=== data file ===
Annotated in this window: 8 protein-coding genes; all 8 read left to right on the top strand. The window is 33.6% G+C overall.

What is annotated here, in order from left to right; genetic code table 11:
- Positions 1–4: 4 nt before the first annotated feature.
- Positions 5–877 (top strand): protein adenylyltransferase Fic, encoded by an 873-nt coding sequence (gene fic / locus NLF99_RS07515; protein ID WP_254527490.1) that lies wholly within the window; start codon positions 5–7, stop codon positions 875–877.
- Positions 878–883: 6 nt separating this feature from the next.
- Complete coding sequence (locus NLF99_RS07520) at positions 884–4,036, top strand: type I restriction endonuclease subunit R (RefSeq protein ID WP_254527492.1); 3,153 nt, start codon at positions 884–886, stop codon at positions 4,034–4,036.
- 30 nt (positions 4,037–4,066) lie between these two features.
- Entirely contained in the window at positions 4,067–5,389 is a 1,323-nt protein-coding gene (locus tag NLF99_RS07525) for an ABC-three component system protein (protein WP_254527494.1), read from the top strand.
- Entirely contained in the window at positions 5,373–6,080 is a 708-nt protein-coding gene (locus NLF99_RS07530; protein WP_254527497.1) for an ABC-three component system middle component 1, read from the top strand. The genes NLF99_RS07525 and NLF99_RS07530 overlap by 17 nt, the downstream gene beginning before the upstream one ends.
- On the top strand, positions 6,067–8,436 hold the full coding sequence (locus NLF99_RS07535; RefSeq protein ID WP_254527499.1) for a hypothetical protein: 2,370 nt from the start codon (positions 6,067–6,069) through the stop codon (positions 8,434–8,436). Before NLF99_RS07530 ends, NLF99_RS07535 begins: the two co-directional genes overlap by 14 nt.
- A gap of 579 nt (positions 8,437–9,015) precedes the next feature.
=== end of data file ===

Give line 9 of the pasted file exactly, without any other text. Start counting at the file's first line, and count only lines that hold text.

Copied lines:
- Entirely contained in the window at positions 5,373–6,080 is a 708-nt protein-coding gene (locus NLF99_RS07530; protein WP_254527497.1) for an ABC-three component system middle component 1, read from the top strand. The genes NLF99_RS07525 and NLF99_RS07530 overlap by 17 nt, the downstream gene beginning before the upstream one ends.